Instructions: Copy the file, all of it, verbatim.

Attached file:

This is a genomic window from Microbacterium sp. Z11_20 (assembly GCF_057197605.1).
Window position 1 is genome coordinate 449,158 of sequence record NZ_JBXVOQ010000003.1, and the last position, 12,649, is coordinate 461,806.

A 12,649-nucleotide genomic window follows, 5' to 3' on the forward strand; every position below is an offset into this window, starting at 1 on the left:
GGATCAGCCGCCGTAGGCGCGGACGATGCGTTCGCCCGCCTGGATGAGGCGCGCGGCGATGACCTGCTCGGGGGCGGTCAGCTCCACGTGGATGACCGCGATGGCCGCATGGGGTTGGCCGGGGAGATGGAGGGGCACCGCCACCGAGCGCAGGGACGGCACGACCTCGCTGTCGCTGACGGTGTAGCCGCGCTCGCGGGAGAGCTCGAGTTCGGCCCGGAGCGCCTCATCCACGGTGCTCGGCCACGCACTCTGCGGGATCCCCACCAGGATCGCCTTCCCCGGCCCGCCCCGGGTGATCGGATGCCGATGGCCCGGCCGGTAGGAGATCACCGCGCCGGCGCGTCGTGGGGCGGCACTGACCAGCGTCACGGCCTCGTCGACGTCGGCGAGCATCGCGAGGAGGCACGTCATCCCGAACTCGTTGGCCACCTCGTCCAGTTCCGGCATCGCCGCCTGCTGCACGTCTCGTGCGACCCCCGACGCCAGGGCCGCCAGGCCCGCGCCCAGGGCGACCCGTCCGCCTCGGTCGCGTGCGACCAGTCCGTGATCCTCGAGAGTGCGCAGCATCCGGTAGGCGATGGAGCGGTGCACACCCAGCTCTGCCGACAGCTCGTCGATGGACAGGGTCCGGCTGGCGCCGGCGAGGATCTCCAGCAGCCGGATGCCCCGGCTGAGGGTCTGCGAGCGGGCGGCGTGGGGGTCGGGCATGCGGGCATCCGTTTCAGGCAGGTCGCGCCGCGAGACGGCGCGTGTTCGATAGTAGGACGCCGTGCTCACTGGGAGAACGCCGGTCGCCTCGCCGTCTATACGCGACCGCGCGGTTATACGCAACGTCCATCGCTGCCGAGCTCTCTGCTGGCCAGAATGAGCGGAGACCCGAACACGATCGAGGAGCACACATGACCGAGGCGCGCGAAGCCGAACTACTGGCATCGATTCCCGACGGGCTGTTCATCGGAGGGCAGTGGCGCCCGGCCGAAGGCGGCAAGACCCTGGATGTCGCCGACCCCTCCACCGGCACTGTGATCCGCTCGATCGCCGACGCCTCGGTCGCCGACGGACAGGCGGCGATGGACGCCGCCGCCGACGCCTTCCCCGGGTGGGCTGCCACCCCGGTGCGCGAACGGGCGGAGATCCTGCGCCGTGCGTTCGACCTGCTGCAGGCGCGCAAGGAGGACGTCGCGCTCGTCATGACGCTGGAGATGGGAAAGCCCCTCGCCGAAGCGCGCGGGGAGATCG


This is a genomic window from Microbacterium sp. Z11_20 (assembly GCF_057197605.1).
Window position 1 is genome coordinate 449,158 of sequence record NZ_JBXVOQ010000003.1, and the last position, 12,649, is coordinate 461,806.

A 12,649-nucleotide genomic window follows, 5' to 3' on the forward strand; every position below is an offset into this window, starting at 1 on the left:
GGATCAGCCGCCGTAGGCGCGGACGATGCGTTCGCCCGCCTGGATGAGGCGCGCGGCGATGACCTGCTCGGGGGCGGTCAGCTCCACGTGGATGACCGCGATGGCCGCATGGGGTTGGCCGGGGAGATGGAGGGGCACCGCCACCGAGCGCAGGGACGGCACGACCTCGCTGTCGCTGACGGTGTAGCCGCGCTCGCGGGAGAGCTCGAGTTCGGCCCGGAGCGCCTCATCCACGGTGCTCGGCCACGCACTCTGCGGGATCCCCACCAGGATCGCCTTCCCCGGCCCGCCCCGGGTGATCGGATGCCGATGGCCCGGCCGGTAGGAGATCACCGCGCCGGCGCGTCGTGGGGCGGCACTGACCAGCGTCACGGCCTCGTCGACGTCGGCGAGCATCGCGAGGAGGCACGTCATCCCGAACTCGTTGGCCACCTCGTCCAGTTCCGGCATCGCCGCCTGCTGCACGTCTCGTGCGACCCCCGACGCCAGGGCCGCCAGGCCCGCGCCCAGGGCGACCCGTCCGCCTCGGTCGCGTGCGACCAGTCCGTGATCCTCGAGAGTGCGCAGCATCCGGTAGGCGATGGAGCGGTGCACACCCAGCTCTGCCGACAGCTCGTCGATGGACAGGGTCCGGCTGGCGCCGGCGAGGATCTCCAGCAGCCGGATGCCCCGGCTGAGGGTCTGCGAGCGGGCGGCGTGGGGGTCGGGCATGCGGGCATCCGTTTCAGGCAGGTCGCGCCGCGAGACGGCGCGTGTTCGATAGTAGGACGCCGTGCTCACTGGGAGAACGCCGGTCGCCTCGCCGTCTATACGCGACCGCGCGGTTATACGCAACGTCCATCGCTGCCGAGCTCTCTGCTGGCCAGAATGAGCGGAGACCCGAACACGATCGAGGAGCACACATGACCGAGGCGCGCGAAGCCGAACTACTGGCATCGATTCCCGACGGGCTGTTCATCGGAGGGCAGTGGCGCCCGGCCGAAGGCGGCAAGACCCTGGATGTCGCCGACCCCTCCACCGGCACTGTGATCCGCTCGATCGCCGACGCCTCGGTCGCCGACGGACAGGCGGCGATGGACGCCGCCGCCGACGCCTTCCCCGGGTGGGCTGCCACCCCGGTGCGCGAACGGGCGGAGATCCTGCGCCGTGCGTTCGACCTGCTGCAGGCGCGCAAGGAGGACGTCGCGCTCGTCATGACGCTGGAGATGGGAAAGCCCCTCGCCGAAGCGCGCGGGGAGATCG